Macau: Asia’s second largest foreign telecoms operator expects a soon-to-be-launched Indian business to turn in an operating profit three years after its start, as the Norwegian firm muscles deeper into the region with growth slowing elsewhere.

Telenor ASA still intends to push a controversial rights issue to bankroll a $1.1 billion (Rs5,467 crore) deal for a 60% stake in India’s Unitech Wireless Ltd, but was considering other options, Jon Fredrik Baksaas, president and CEO of Telenor, said at a mobile forum in Macau.

Optimistic: Telenor’s president and CEO Jon Fredrik Baksaas. Xabier Mikel Laburu / Bloomberg

“We have nothing new to add. The viewpoints of our shareholders are coming forward and we are having a look at that," Baksaas said.

Media reports have said the company is considering alternatives such as a dividend cut or sale of assets.

The chief executive added that the firm’s 62%-owned Grameenphone, Bangladesh’s top mobile operator, was still on track to float shares in the first quarter of 2009. Grameenphone said this month it had more than halved a planned share sale to $125 million due to a sharp downturn in global markets.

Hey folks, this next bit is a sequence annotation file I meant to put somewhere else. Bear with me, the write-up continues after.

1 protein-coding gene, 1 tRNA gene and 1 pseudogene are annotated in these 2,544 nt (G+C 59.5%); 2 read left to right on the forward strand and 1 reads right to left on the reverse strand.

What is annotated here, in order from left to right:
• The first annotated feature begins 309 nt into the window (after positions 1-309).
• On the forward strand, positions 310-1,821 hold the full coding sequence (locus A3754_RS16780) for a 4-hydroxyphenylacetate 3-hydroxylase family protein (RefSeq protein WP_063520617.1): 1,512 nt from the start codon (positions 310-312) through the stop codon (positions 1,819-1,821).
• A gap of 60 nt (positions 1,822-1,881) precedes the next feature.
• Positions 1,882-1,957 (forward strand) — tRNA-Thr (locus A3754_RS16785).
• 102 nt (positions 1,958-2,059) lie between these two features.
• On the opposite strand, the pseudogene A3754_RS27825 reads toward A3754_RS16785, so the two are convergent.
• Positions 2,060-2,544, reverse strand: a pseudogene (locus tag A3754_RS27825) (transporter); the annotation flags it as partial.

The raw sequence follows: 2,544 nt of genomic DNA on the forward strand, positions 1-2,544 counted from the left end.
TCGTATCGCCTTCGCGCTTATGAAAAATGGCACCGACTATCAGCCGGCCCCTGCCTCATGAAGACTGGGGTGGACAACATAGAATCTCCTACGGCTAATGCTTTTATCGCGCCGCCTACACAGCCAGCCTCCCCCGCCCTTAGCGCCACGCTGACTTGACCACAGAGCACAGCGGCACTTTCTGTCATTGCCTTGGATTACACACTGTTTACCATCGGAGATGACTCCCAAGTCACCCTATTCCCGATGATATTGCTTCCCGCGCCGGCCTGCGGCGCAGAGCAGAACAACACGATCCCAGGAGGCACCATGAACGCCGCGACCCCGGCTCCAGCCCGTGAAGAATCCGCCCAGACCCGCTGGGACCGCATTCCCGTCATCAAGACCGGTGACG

Although the chief executive expressed optimism over the Indian operation, which is expected to be launched in 2009, JPMorgan has warned the company’s expansion into India would come at a high cost.

“Despite Telenor’s belief that the move to India makes strategic sense, we estimate it will destroy $2 billion of value and give earnings dilution of greater than 30% in the near term," JPMorgan said in a November report. But Baksaas said telecom was a long-term business. “It took us more than 10 years to build a customer base in Bangladesh of more than 20 million customers...where analysts said it was impossible to run successful mobile operations," he said.

Telenor has expanded its business to Asia with operations in Pakistan, Malaysia, Thailand and Bangladesh.

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